February 13, 2018

There are few fashion movements that are innovative and unique enough to be regarded as revolutionary. However, in 1947, Christian Dior went down in the history of fashion for debuting his New Look. With radical, ultra-feminine silhouettes, these garments challenged the utilitarian aesthetic that dominated womenswear during World War 2. As soon as Dior introduced the world to his dresses he quickly became recognized as a fashion industry trailblazer. His genius is as influential today as it was in the 40s and 50s when he first emerged. The Royal Ontario Museum celebrates the lasting legacy of the House of Dior in an original exhibition, Christian Dior, presented by Holt Renfrew.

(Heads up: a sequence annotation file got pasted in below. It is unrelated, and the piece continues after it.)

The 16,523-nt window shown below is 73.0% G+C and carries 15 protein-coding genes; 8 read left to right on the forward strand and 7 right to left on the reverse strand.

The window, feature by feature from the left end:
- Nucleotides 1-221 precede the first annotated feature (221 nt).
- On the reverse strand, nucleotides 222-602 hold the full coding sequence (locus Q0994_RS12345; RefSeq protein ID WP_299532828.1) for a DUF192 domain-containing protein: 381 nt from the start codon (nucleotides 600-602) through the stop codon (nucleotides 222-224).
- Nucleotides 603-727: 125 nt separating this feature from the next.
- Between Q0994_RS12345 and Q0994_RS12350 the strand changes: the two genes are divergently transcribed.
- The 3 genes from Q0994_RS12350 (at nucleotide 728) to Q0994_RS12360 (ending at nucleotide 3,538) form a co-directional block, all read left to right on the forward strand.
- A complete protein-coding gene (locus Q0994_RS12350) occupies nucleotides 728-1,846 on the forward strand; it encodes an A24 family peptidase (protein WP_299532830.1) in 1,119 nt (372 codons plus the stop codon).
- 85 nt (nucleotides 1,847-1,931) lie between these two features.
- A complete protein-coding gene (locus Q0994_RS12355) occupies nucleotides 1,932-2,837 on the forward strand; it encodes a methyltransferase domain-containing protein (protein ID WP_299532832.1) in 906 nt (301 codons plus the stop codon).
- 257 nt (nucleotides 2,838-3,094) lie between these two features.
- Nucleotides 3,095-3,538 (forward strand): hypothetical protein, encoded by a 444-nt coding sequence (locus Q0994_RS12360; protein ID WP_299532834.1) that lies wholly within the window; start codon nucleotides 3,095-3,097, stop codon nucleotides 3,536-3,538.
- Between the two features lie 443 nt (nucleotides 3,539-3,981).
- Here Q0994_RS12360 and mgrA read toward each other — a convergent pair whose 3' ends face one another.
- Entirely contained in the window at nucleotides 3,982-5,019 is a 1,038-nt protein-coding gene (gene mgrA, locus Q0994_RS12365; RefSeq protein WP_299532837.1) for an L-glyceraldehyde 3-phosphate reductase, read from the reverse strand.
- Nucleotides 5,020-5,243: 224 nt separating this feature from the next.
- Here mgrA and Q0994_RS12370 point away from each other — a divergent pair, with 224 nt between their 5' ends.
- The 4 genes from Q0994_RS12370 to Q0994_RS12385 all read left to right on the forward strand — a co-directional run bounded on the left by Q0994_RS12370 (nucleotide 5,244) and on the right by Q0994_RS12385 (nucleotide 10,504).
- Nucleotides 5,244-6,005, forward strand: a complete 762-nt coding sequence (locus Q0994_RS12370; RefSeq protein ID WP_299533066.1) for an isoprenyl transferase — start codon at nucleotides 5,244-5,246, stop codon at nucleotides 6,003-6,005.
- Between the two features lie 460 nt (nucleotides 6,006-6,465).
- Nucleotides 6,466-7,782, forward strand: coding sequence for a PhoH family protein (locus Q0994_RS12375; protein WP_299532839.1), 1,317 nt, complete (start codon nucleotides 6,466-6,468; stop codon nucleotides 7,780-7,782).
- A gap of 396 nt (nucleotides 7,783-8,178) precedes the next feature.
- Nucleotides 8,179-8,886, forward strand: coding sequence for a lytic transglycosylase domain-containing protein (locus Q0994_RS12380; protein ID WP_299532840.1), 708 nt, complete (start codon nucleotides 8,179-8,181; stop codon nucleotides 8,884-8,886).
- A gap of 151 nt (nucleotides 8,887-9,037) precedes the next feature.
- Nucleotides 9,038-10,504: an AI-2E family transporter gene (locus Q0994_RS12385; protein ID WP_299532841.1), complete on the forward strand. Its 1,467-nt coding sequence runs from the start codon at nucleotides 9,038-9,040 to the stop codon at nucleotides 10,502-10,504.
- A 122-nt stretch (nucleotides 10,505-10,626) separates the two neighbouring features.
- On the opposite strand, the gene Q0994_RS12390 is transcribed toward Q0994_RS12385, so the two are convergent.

This exhibition brings all the glitter and glamour of Dior to Toronto in a way that captivates even the most discerning museum goer. Senior Curator  Dr. Alexandra Palmer, drew from the ROM’s extensive collection from the first ten years of Christian Dior haute couture. The exhibition dazzles viewers while also sparking new dialogue about Dior and the people who helped develop his revolutionary French fashion house. The dresses and accessories showcased in this exhibition are nothing short of breathtaking. Dr. Palmer‘s research proves how the artistry of Dior’s iconic lines, bespoke textiles and romantic embroideries laid the foundation for eternal international influence.